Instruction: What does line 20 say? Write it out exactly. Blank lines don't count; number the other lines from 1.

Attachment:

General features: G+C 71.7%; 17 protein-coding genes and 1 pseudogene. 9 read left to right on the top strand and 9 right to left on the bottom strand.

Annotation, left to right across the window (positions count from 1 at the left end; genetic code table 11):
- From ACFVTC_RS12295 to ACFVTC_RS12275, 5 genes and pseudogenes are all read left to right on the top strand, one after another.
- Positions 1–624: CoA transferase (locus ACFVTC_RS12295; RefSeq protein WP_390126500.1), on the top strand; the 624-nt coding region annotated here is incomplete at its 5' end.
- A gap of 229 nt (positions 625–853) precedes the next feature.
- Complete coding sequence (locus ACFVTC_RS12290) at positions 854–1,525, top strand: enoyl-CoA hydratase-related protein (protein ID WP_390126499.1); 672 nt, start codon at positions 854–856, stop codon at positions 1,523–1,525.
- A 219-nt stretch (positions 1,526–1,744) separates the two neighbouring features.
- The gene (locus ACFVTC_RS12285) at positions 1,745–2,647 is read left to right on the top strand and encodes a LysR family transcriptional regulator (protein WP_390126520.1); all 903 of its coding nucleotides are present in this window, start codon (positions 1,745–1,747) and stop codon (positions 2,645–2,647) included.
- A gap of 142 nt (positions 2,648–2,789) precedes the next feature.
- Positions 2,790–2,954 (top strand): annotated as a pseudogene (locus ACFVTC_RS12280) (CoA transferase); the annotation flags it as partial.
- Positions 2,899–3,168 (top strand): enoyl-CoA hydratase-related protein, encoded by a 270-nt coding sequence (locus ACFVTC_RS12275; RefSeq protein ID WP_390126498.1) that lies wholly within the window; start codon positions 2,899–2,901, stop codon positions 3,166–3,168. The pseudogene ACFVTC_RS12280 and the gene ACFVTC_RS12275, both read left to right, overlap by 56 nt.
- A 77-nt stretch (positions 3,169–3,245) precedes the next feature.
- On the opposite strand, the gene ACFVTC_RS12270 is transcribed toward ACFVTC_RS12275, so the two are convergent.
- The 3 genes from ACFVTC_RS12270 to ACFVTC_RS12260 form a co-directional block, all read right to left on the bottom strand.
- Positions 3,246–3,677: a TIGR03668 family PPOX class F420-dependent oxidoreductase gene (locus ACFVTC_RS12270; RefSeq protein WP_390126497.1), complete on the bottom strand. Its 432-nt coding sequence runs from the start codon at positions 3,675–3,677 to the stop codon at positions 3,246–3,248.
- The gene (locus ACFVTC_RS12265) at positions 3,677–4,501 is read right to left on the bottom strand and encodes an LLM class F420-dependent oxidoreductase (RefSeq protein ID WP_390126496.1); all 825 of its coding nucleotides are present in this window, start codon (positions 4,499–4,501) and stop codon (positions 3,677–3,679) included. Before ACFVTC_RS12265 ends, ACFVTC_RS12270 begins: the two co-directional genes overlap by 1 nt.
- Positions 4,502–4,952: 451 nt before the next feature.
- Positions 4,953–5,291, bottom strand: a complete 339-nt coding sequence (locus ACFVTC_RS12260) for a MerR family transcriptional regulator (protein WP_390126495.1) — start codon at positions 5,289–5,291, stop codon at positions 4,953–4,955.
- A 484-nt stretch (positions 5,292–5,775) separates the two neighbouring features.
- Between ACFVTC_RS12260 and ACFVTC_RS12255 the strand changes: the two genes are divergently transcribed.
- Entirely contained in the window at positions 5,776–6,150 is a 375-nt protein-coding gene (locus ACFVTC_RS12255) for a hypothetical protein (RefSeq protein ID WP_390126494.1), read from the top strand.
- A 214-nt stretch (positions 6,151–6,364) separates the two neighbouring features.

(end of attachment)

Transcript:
- Between ACFVTC_RS12260 and ACFVTC_RS12255 the strand changes: the two genes are divergently transcribed.